Somehow, they became part of the “tech uniform” starter pack. And they were everywhere, and the joke was on me! Some of my friends trolled me by sending me those shoes; they are not on my Christmas card list.
The primary reason I hated Allbirds is that they represented an utter lack of taste. But my distaste went beyond that. To me, they are a symptom of a disease that afflicts and is ultimately going to destroy the technology industry: conformity.
Right through the mid-nineties, non-conformists dominated the technology industry. The first uniform for the valley was: no uniform. It was a place where misfits fit together. The emergence of the internet was the start of conformity. A perfect symbol of that was the Gap Khaki. Until then, a smattering of venture capitalists, their Silicon Valley bankers, and lawyers adorned the khakis. They wanted to fit into the “casual dressing” ethos of the time.
The Internet 1.0 boom attracted many tech tourists looking to cash in on the bubble. Khakis were the perfect way to look “the part” and appear to be part of the Internet crowd. It so happened that Gap was trendy during the 1990s, so it made it even more acceptable. Allbirds, in many ways, was the Khakis of this generation: arrivistes trying to pass themselves off as insiders.
Whether it was Gap Khakis, Patagonia vests, or Allbirds, the counter-cultural ethos that applauded individuality has been replaced by herd thinking. In Silicon Valley, we use a better marketing term for herd: team. One of the biggest trends of the past twenty years has been the rise of corporate swag. Wearing a Google t-shirt, an AirBnB backpack, or a logo-festooned Hydra bottle are all symbols of belonging to a herd called “work.” These logos advertised where you worked and thus gave you a place in Silicon Valley’s social hierarchy.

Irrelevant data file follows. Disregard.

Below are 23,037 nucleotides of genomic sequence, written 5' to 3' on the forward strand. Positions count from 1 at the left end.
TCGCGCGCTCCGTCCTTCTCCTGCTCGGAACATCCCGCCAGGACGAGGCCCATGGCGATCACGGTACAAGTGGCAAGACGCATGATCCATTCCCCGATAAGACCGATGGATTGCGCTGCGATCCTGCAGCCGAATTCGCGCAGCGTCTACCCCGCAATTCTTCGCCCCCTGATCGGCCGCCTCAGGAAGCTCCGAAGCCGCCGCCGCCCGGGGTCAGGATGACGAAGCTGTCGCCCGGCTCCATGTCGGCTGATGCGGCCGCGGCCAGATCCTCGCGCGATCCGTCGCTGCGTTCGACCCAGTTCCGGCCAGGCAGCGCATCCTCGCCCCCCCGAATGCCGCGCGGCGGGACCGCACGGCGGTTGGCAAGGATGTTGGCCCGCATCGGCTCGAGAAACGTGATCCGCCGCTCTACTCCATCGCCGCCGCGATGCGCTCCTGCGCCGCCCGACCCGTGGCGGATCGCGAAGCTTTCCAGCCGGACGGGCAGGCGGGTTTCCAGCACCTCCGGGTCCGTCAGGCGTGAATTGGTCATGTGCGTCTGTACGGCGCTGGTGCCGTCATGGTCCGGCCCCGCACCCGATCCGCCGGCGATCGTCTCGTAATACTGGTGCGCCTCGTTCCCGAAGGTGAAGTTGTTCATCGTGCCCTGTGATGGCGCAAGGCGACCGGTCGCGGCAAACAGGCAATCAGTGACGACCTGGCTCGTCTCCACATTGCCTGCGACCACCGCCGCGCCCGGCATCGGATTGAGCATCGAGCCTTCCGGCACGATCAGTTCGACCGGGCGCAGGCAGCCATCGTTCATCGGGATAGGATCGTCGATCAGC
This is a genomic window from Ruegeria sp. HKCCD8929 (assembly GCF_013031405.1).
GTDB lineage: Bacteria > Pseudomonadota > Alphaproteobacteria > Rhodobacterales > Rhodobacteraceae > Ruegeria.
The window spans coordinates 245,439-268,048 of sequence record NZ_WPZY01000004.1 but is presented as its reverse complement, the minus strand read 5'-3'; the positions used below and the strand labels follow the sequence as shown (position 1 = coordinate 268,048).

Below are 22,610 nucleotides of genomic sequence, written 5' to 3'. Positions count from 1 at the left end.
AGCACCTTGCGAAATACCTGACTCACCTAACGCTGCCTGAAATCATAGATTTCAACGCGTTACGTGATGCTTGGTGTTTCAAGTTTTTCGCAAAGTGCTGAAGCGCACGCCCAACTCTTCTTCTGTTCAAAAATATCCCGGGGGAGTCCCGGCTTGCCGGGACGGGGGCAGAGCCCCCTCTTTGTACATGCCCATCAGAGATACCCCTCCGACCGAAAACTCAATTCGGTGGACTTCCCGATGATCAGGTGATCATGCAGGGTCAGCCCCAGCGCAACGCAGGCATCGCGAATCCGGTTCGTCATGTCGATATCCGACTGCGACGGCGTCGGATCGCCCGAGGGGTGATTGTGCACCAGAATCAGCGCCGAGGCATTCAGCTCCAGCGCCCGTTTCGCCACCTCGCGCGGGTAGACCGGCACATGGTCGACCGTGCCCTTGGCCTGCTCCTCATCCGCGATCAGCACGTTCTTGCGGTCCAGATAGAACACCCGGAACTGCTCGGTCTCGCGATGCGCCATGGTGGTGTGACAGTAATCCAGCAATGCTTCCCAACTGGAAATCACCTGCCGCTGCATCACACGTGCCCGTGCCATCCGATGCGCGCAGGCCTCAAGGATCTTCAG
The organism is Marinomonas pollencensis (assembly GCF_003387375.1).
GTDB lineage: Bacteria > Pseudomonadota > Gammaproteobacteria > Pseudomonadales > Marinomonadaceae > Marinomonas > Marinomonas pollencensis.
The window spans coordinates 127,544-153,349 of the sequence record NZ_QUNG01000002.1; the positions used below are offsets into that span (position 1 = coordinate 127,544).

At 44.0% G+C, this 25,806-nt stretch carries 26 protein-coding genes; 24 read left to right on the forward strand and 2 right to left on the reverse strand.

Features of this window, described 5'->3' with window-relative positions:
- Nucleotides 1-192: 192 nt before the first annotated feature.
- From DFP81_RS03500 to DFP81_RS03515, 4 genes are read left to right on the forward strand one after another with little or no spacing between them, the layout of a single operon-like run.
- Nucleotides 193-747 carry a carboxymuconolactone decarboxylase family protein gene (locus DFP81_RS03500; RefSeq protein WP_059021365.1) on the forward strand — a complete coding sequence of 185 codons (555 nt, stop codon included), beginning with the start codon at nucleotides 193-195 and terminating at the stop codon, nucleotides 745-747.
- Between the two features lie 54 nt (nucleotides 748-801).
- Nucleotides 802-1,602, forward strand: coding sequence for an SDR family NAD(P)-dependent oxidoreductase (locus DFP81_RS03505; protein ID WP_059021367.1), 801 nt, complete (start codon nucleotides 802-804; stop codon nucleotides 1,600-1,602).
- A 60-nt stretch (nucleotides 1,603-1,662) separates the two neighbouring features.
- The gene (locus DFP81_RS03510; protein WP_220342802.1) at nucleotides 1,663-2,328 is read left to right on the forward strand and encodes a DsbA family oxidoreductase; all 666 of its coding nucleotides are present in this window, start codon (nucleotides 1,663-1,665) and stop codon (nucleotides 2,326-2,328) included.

As the technology industry became the cultural zeitgeist, it became necessary to advertise to the world that you were part of the tech set. And the easiest way to do so was through a uniform. And I don’t mean uniform in the strictest sense, just as pinstripes and bold red suspenders were the look for traders and bankers in the heyday of Wall Street. By embracing a uniform, we are echoing being part of the tribe. Uniform is a great leveler, and it shows what team you are on. It is a symbol of power, affiliation, and hierarchy. Its underlying ethos: us versus them.
The problem is that Silicon Valley has gone completely to the other extreme. We’ve created a make-believe cult of objective meritocracy, a pseudo-scientific mythos to obscure and reinforce the belief that only people who look and talk like us are worth noticing. After making such a show of burning down the bad old rules of business, the new ones we’ve created seem pretty similar.